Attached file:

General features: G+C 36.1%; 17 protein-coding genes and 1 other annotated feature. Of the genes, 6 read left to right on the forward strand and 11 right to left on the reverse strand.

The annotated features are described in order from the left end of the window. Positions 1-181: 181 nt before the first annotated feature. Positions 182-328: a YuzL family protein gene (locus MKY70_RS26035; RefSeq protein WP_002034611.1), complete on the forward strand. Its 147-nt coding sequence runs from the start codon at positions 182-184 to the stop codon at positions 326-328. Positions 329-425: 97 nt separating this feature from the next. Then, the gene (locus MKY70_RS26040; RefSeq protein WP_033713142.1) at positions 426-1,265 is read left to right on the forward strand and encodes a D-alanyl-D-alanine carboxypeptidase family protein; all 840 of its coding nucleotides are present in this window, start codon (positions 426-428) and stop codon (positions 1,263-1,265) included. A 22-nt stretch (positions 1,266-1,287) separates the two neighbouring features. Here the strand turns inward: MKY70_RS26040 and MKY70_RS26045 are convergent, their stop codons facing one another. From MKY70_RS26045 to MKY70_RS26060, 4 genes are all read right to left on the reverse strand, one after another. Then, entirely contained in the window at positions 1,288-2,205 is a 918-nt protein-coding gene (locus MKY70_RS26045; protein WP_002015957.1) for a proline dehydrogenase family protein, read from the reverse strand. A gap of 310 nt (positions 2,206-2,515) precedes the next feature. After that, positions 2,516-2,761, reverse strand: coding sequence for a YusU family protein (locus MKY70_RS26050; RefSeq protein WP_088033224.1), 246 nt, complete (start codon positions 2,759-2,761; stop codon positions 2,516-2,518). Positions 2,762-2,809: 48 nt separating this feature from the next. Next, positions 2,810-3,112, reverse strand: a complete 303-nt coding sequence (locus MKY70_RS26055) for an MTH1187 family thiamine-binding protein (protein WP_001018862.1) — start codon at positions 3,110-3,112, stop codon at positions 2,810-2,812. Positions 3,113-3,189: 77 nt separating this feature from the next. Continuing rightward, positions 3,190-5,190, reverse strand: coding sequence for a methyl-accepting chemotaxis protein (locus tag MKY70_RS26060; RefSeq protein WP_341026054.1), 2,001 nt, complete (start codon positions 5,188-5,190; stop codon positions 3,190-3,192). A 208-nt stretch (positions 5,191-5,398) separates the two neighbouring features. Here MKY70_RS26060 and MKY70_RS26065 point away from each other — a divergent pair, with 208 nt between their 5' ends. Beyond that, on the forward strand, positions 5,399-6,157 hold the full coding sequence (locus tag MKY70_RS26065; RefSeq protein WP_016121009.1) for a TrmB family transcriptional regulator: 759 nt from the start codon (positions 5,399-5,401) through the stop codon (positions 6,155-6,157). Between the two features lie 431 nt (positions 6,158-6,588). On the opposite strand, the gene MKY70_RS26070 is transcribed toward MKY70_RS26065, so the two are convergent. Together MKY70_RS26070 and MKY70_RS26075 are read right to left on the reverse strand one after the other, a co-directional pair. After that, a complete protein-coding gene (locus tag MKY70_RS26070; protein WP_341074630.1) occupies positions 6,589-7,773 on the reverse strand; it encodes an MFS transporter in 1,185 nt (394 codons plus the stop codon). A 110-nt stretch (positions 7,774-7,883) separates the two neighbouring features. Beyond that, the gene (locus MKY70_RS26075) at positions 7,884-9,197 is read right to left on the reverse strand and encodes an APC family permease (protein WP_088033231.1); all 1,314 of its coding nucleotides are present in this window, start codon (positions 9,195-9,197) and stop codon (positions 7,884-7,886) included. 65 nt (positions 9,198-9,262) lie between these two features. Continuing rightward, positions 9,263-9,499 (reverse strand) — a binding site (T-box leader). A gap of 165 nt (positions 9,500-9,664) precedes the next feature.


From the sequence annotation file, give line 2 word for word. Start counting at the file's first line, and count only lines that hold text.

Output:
The annotated features are described in order from the left end of the window. Positions 1-181: 181 nt before the first annotated feature. Positions 182-328: a YuzL family protein gene (locus MKY70_RS26035; RefSeq protein WP_002034611.1), complete on the forward strand. Its 147-nt coding sequence runs from the start codon at positions 182-184 to the stop codon at positions 326-328. Positions 329-425: 97 nt separating this feature from the next. Then, the gene (locus MKY70_RS26040; RefSeq protein WP_033713142.1) at positions 426-1,265 is read left to right on the forward strand and encodes a D-alanyl-D-alanine carboxypeptidase family protein; all 840 of its coding nucleotides are present in this window, start codon (positions 426-428) and stop codon (positions 1,263-1,265) included. A 22-nt stretch (positions 1,266-1,287) separates the two neighbouring features. Here the strand turns inward: MKY70_RS26040 and MKY70_RS26045 are convergent, their stop codons facing one another. From MKY70_RS26045 to MKY70_RS26060, 4 genes are all read right to left on the reverse strand, one after another. Then, entirely contained in the window at positions 1,288-2,205 is a 918-nt protein-coding gene (locus MKY70_RS26045; protein WP_002015957.1) for a proline dehydrogenase family protein, read from the reverse strand. A gap of 310 nt (positions 2,206-2,515) precedes the next feature. After that, positions 2,516-2,761, reverse strand: coding sequence for a YusU family protein (locus MKY70_RS26050; RefSeq protein WP_088033224.1), 246 nt, complete (start codon positions 2,759-2,761; stop codon positions 2,516-2,518). Positions 2,762-2,809: 48 nt separating this feature from the next. Next, positions 2,810-3,112, reverse strand: a complete 303-nt coding sequence (locus MKY70_RS26055) for an MTH1187 family thiamine-binding protein (protein WP_001018862.1) — start codon at positions 3,110-3,112, stop codon at positions 2,810-2,812. Positions 3,113-3,189: 77 nt separating this feature from the next. Continuing rightward, positions 3,190-5,190, reverse strand: coding sequence for a methyl-accepting chemotaxis protein (locus tag MKY70_RS26060; RefSeq protein WP_341026054.1), 2,001 nt, complete (start codon positions 5,188-5,190; stop codon positions 3,190-3,192). A 208-nt stretch (positions 5,191-5,398) separates the two neighbouring features. Here MKY70_RS26060 and MKY70_RS26065 point away from each other — a divergent pair, with 208 nt between their 5' ends. Beyond that, on the forward strand, positions 5,399-6,157 hold the full coding sequence (locus tag MKY70_RS26065; RefSeq protein WP_016121009.1) for a TrmB family transcriptional regulator: 759 nt from the start codon (positions 5,399-5,401) through the stop codon (positions 6,155-6,157). Between the two features lie 431 nt (positions 6,158-6,588). On the opposite strand, the gene MKY70_RS26070 is transcribed toward MKY70_RS26065, so the two are convergent. Together MKY70_RS26070 and MKY70_RS26075 are read right to left on the reverse strand one after the other, a co-directional pair. After that, a complete protein-coding gene (locus tag MKY70_RS26070; protein WP_341074630.1) occupies positions 6,589-7,773 on the reverse strand; it encodes an MFS transporter in 1,185 nt (394 codons plus the stop codon). A 110-nt stretch (positions 7,774-7,883) separates the two neighbouring features. Beyond that, the gene (locus MKY70_RS26075) at positions 7,884-9,197 is read right to left on the reverse strand and encodes an APC family permease (protein WP_088033231.1); all 1,314 of its coding nucleotides are present in this window, start codon (positions 9,195-9,197) and stop codon (positions 7,884-7,886) included. 65 nt (positions 9,198-9,262) lie between these two features. Continuing rightward, positions 9,263-9,499 (reverse strand) — a binding site (T-box leader). A gap of 165 nt (positions 9,500-9,664) precedes the next feature.